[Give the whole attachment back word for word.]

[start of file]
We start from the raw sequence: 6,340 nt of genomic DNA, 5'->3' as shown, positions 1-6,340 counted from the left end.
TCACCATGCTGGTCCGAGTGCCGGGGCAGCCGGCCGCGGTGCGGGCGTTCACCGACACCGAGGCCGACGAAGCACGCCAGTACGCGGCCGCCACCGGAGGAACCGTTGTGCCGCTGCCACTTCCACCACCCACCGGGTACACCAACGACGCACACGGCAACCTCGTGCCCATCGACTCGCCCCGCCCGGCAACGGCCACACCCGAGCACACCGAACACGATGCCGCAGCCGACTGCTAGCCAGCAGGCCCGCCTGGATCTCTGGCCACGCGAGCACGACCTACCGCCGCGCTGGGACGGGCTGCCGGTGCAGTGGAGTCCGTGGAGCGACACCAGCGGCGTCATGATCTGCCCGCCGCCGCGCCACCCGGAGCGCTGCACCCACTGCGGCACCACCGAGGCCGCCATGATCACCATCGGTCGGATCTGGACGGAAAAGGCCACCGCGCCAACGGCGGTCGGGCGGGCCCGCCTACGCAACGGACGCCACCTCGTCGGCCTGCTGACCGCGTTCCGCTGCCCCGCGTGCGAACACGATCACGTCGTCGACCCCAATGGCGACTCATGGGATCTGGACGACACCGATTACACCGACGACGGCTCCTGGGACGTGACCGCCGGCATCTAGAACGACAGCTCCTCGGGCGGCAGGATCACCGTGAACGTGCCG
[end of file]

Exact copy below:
We start from the raw sequence: 6,340 nt of genomic DNA, 5'->3' as shown, positions 1-6,340 counted from the left end.
TCACCATGCTGGTCCGAGTGCCGGGGCAGCCGGCCGCGGTGCGGGCGTTCACCGACACCGAGGCCGACGAAGCACGCCAGTACGCGGCCGCCACCGGAGGAACCGTTGTGCCGCTGCCACTTCCACCACCCACCGGGTACACCAACGACGCACACGGCAACCTCGTGCCCATCGACTCGCCCCGCCCGGCAACGGCCACACCCGAGCACACCGAACACGATGCCGCAGCCGACTGCTAGCCAGCAGGCCCGCCTGGATCTCTGGCCACGCGAGCACGACCTACCGCCGCGCTGGGACGGGCTGCCGGTGCAGTGGAGTCCGTGGAGCGACACCAGCGGCGTCATGATCTGCCCGCCGCCGCGCCACCCGGAGCGCTGCACCCACTGCGGCACCACCGAGGCCGCCATGATCACCATCGGTCGGATCTGGACGGAAAAGGCCACCGCGCCAACGGCGGTCGGGCGGGCCCGCCTACGCAACGGACGCCACCTCGTCGGCCTGCTGACCGCGTTCCGCTGCCCCGCGTGCGAACACGATCACGTCGTCGACCCCAATGGCGACTCATGGGATCTGGACGACACCGATTACACCGACGACGGCTCCTGGGACGTGACCGCCGGCATCTAGAACGACAGCTCCTCGGGCGGCAGGATCACCGTGAACGTGCCG